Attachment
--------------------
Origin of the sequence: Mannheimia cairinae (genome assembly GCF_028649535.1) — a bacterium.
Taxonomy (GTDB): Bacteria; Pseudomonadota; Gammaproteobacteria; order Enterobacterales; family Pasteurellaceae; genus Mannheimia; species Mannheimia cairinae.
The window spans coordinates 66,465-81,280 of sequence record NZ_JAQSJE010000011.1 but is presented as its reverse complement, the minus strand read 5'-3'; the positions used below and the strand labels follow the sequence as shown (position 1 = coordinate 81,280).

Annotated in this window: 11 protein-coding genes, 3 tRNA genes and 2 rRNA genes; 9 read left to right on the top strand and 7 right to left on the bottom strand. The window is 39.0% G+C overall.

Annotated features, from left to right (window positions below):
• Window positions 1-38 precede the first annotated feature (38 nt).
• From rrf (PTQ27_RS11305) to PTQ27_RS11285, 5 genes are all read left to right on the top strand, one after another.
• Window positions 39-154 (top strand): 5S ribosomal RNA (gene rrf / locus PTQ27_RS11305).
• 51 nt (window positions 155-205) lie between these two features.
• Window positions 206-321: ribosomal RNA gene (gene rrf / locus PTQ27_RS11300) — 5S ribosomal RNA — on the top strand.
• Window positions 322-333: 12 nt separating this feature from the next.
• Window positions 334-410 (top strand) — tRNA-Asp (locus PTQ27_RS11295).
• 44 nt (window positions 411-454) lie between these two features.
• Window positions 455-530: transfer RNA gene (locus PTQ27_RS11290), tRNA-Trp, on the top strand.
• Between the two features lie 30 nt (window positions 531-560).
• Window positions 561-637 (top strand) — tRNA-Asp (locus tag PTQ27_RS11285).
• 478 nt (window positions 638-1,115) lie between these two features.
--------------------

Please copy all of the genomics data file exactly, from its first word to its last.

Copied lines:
Origin of the sequence: Mannheimia cairinae (genome assembly GCF_028649535.1) — a bacterium.
Taxonomy (GTDB): Bacteria; Pseudomonadota; Gammaproteobacteria; order Enterobacterales; family Pasteurellaceae; genus Mannheimia; species Mannheimia cairinae.
The window spans coordinates 66,465-81,280 of sequence record NZ_JAQSJE010000011.1 but is presented as its reverse complement, the minus strand read 5'-3'; the positions used below and the strand labels follow the sequence as shown (position 1 = coordinate 81,280).

Annotated in this window: 11 protein-coding genes, 3 tRNA genes and 2 rRNA genes; 9 read left to right on the top strand and 7 right to left on the bottom strand. The window is 39.0% G+C overall.

Annotated features, from left to right (window positions below):
• Window positions 1-38 precede the first annotated feature (38 nt).
• From rrf (PTQ27_RS11305) to PTQ27_RS11285, 5 genes are all read left to right on the top strand, one after another.
• Window positions 39-154 (top strand): 5S ribosomal RNA (gene rrf / locus PTQ27_RS11305).
• 51 nt (window positions 155-205) lie between these two features.
• Window positions 206-321: ribosomal RNA gene (gene rrf / locus PTQ27_RS11300) — 5S ribosomal RNA — on the top strand.
• Window positions 322-333: 12 nt separating this feature from the next.
• Window positions 334-410 (top strand) — tRNA-Asp (locus PTQ27_RS11295).
• 44 nt (window positions 411-454) lie between these two features.
• Window positions 455-530: transfer RNA gene (locus PTQ27_RS11290), tRNA-Trp, on the top strand.
• Between the two features lie 30 nt (window positions 531-560).
• Window positions 561-637 (top strand) — tRNA-Asp (locus tag PTQ27_RS11285).
• 478 nt (window positions 638-1,115) lie between these two features.